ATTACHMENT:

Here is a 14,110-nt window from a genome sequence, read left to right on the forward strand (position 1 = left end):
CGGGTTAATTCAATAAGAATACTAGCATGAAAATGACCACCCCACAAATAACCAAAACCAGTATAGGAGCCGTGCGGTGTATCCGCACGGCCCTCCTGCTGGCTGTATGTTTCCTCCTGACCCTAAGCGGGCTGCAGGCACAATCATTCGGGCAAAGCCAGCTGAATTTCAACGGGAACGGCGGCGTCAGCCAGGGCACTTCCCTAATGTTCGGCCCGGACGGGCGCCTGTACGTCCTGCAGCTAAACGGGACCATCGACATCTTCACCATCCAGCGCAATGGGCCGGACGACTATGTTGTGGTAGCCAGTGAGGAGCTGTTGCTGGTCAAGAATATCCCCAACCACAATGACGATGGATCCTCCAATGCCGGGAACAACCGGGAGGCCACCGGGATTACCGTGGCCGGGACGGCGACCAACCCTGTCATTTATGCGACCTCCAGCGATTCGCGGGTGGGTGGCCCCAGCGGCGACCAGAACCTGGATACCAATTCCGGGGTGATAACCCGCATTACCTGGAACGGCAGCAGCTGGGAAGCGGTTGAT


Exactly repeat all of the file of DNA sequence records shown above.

Here is a 14,110-nt window from a genome sequence, read left to right on the forward strand (position 1 = left end):
CGGGTTAATTCAATAAGAATACTAGCATGAAAATGACCACCCCACAAATAACCAAAACCAGTATAGGAGCCGTGCGGTGTATCCGCACGGCCCTCCTGCTGGCTGTATGTTTCCTCCTGACCCTAAGCGGGCTGCAGGCACAATCATTCGGGCAAAGCCAGCTGAATTTCAACGGGAACGGCGGCGTCAGCCAGGGCACTTCCCTAATGTTCGGCCCGGACGGGCGCCTGTACGTCCTGCAGCTAAACGGGACCATCGACATCTTCACCATCCAGCGCAATGGGCCGGACGACTATGTTGTGGTAGCCAGTGAGGAGCTGTTGCTGGTCAAGAATATCCCCAACCACAATGACGATGGATCCTCCAATGCCGGGAACAACCGGGAGGCCACCGGGATTACCGTGGCCGGGACGGCGACCAACCCTGTCATTTATGCGACCTCCAGCGATTCGCGGGTGGGTGGCCCCAGCGGCGACCAGAACCTGGATACCAATTCCGGGGTGATAACCCGCATTACCTGGAACGGCAGCAGCTGGGAAGCGGTTGAT